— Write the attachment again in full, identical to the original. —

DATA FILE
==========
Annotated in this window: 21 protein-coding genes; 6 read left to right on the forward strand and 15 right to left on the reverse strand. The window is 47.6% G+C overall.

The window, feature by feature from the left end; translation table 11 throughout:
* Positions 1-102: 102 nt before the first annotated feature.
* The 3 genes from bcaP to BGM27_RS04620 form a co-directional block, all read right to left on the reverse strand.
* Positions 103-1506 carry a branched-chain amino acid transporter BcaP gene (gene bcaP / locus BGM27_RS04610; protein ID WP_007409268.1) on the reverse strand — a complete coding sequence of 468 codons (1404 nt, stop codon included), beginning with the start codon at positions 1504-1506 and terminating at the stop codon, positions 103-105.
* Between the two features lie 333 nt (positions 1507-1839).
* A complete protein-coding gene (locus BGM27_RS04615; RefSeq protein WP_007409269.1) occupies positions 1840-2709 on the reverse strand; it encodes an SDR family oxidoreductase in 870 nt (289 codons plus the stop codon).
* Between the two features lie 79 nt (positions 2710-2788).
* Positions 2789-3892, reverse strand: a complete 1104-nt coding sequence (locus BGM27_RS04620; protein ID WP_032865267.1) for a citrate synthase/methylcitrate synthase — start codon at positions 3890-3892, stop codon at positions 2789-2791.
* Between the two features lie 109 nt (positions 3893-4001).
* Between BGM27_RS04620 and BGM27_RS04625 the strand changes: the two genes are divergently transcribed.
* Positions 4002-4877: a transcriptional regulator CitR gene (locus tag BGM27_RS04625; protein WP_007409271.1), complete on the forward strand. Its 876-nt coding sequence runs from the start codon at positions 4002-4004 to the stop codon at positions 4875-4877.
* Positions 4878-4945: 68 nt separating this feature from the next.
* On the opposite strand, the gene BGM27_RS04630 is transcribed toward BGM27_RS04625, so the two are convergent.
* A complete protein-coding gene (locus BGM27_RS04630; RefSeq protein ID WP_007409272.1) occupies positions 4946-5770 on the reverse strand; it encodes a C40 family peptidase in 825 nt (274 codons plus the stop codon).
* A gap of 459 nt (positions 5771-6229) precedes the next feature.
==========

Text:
Annotated in this window: 21 protein-coding genes; 6 read left to right on the forward strand and 15 right to left on the reverse strand. The window is 47.6% G+C overall.

The window, feature by feature from the left end; translation table 11 throughout:
* Positions 1-102: 102 nt before the first annotated feature.
* The 3 genes from bcaP to BGM27_RS04620 form a co-directional block, all read right to left on the reverse strand.
* Positions 103-1506 carry a branched-chain amino acid transporter BcaP gene (gene bcaP / locus BGM27_RS04610; protein ID WP_007409268.1) on the reverse strand — a complete coding sequence of 468 codons (1404 nt, stop codon included), beginning with the start codon at positions 1504-1506 and terminating at the stop codon, positions 103-105.
* Between the two features lie 333 nt (positions 1507-1839).
* A complete protein-coding gene (locus BGM27_RS04615; RefSeq protein WP_007409269.1) occupies positions 1840-2709 on the reverse strand; it encodes an SDR family oxidoreductase in 870 nt (289 codons plus the stop codon).
* Between the two features lie 79 nt (positions 2710-2788).
* Positions 2789-3892, reverse strand: a complete 1104-nt coding sequence (locus BGM27_RS04620; protein ID WP_032865267.1) for a citrate synthase/methylcitrate synthase — start codon at positions 3890-3892, stop codon at positions 2789-2791.
* Between the two features lie 109 nt (positions 3893-4001).
* Between BGM27_RS04620 and BGM27_RS04625 the strand changes: the two genes are divergently transcribed.
* Positions 4002-4877: a transcriptional regulator CitR gene (locus tag BGM27_RS04625; protein WP_007409271.1), complete on the forward strand. Its 876-nt coding sequence runs from the start codon at positions 4002-4004 to the stop codon at positions 4875-4877.
* Positions 4878-4945: 68 nt separating this feature from the next.
* On the opposite strand, the gene BGM27_RS04630 is transcribed toward BGM27_RS04625, so the two are convergent.
* A complete protein-coding gene (locus BGM27_RS04630; RefSeq protein ID WP_007409272.1) occupies positions 4946-5770 on the reverse strand; it encodes a C40 family peptidase in 825 nt (274 codons plus the stop codon).
* A gap of 459 nt (positions 5771-6229) precedes the next feature.